The key questions in this case lie in the tensions between maintaining a research participant’s confidentiality and a researcher’s ethical obligations to the public weal.  While Barnes is at one level ethically obliged to maintain the confidentiality of his participant, tension emerges from his awareness of these weapons and the harmful use to which they could be employed, as well as from the possibility that he could be held accountable for not revealing their existence.   Barnes’s decision is further complicated by the certainty that reporting this individual to the authorities will ruin his research prospects, and by the not-insignificant possibility that to do so will also place him at risk of retaliation by the participant or his comrades.  In discussing this case, one might look to other examples of research involving criminality — studies of illicit sexual activity (Humphries, 1970) or of drug sales and trafficking (Adler and Adler, 1983), for example—in which researchers have maintained the confidentiality of their participants and have not reported illegal behaviors.  In these cases, however, the crimes are widely considered “victimless.”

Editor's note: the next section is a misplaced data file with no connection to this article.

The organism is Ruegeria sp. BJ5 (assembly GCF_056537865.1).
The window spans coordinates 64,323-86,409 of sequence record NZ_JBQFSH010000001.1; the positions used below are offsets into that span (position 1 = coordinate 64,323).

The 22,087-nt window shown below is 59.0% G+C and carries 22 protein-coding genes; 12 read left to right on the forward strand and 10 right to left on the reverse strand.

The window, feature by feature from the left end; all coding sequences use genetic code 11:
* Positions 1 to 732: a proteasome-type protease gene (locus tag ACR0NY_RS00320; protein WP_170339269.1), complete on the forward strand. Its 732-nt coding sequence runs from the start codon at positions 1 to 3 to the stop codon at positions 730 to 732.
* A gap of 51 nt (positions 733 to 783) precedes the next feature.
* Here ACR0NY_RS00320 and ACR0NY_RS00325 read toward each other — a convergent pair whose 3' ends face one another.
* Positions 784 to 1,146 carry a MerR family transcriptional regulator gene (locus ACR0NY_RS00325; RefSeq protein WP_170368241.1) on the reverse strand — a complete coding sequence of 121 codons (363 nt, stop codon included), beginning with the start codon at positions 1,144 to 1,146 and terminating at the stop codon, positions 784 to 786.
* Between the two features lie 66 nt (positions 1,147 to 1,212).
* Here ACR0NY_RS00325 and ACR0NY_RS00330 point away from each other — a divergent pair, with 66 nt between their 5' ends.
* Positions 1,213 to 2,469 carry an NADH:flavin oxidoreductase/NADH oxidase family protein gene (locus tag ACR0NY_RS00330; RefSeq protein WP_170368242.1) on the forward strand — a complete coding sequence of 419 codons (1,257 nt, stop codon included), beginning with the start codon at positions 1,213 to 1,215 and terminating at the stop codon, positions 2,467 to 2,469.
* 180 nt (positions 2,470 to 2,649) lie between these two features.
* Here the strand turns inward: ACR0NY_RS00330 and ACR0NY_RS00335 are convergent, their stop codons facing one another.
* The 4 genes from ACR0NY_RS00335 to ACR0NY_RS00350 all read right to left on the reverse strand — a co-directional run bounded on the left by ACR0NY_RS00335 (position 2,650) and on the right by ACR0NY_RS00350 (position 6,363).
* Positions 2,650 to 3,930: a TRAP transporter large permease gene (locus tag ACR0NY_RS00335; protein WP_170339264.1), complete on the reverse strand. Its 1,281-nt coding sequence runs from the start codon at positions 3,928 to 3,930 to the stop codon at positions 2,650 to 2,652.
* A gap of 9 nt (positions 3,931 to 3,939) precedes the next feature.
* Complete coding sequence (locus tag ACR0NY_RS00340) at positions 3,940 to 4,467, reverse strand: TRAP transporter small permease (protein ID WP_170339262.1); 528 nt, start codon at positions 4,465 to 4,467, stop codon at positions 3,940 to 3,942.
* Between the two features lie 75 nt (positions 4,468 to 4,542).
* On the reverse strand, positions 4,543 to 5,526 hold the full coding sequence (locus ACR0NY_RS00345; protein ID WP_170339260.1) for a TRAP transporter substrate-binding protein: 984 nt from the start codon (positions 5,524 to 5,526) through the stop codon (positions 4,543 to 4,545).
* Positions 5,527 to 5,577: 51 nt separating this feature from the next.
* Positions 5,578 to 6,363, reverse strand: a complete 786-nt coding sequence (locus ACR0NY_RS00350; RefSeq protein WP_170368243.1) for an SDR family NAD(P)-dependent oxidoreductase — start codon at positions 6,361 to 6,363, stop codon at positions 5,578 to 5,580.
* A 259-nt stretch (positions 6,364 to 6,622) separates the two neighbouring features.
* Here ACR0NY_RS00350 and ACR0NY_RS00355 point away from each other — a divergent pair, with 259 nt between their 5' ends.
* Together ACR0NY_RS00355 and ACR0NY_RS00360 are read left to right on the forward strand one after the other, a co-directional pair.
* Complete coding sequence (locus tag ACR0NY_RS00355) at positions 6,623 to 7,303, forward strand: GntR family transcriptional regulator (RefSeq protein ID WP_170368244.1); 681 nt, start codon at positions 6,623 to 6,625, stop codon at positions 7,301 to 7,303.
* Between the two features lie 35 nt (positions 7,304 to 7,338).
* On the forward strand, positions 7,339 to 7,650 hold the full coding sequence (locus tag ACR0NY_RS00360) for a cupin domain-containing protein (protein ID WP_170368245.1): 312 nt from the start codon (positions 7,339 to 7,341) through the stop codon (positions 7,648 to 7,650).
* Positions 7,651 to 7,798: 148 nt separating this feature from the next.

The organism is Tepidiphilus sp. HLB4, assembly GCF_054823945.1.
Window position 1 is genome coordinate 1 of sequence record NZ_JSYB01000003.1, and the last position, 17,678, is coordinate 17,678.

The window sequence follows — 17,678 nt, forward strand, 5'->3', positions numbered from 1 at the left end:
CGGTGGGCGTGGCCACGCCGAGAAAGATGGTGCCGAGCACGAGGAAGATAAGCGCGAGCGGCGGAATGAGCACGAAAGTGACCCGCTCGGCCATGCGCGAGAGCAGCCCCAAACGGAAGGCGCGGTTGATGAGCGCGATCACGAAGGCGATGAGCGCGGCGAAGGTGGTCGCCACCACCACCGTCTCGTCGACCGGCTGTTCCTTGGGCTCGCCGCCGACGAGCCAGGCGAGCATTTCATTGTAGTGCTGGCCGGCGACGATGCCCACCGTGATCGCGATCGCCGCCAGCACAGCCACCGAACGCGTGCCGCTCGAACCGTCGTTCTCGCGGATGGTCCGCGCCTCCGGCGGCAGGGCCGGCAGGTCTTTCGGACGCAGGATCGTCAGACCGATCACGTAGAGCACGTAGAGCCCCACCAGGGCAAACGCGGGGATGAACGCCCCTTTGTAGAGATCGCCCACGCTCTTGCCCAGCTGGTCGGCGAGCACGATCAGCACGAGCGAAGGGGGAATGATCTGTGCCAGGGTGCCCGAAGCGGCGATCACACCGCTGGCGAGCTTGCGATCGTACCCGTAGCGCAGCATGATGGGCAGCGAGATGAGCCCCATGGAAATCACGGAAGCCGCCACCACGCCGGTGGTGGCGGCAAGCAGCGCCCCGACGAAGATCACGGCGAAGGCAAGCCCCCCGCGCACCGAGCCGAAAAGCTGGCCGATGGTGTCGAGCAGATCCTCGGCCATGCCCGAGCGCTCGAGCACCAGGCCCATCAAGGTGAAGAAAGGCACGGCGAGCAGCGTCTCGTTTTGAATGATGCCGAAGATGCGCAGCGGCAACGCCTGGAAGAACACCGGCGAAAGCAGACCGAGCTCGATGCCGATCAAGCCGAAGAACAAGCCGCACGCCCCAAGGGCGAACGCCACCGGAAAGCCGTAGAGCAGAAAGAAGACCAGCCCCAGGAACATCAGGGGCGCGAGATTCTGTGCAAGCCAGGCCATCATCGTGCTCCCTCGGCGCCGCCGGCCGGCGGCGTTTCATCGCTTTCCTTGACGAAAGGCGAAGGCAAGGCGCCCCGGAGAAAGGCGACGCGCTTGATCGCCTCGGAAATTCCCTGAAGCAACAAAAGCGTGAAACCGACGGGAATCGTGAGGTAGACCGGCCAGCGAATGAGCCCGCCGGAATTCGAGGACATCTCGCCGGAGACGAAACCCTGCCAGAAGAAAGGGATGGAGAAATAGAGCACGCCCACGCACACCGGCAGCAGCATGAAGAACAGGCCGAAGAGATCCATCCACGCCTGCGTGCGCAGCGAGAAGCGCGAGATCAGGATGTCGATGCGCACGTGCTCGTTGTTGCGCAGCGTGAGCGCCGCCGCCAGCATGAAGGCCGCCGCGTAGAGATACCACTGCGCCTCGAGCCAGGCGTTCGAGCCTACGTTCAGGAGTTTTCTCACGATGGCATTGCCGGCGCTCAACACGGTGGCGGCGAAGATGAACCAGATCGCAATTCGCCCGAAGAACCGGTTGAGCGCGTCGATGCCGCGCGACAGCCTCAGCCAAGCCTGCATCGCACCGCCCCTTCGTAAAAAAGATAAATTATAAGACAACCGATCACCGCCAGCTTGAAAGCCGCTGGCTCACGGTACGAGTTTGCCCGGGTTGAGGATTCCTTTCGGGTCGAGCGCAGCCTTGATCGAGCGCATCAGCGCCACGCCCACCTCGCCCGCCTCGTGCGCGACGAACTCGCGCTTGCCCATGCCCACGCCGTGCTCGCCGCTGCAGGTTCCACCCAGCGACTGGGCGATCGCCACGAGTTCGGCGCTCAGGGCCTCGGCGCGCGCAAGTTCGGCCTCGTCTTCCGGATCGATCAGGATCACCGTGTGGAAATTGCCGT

The possibility, however remote, that these weapons could be used for violent criminal activity or in a revolt against government authority — and thus the possibility that the consequences would be much more severe and widespread — problematizes a comparison with victimless crimes.  On the other hand, one might argue that the types of weapons involved in this case are commonly owned, and thus represent a level of threat to which law enforcement agents are accustomed, and for which they are prepared to encounter.  Ironically, it is perhaps the rather prosaic nature of the weapons that complicates the issue: if Barnes’s participant had revealed that he’d constructed a truck bomb, Barnes’s obligation to the public weal would be unquestionable.  In this sense, Barnes’s decision may be guided by considering the threat posed to the public by various weapons along a continuum of lethal force.  By this utilitarian logic, Barnes might dismiss the need to report illegal personal weapons such as rifles.  What complicates this scheme, however, is the difficulty that would arise in intermediate cases — discovering an illegal pistol at one end of the continuum or a massive truck bomb at the other makes for an easy decision, while a machine gun might not.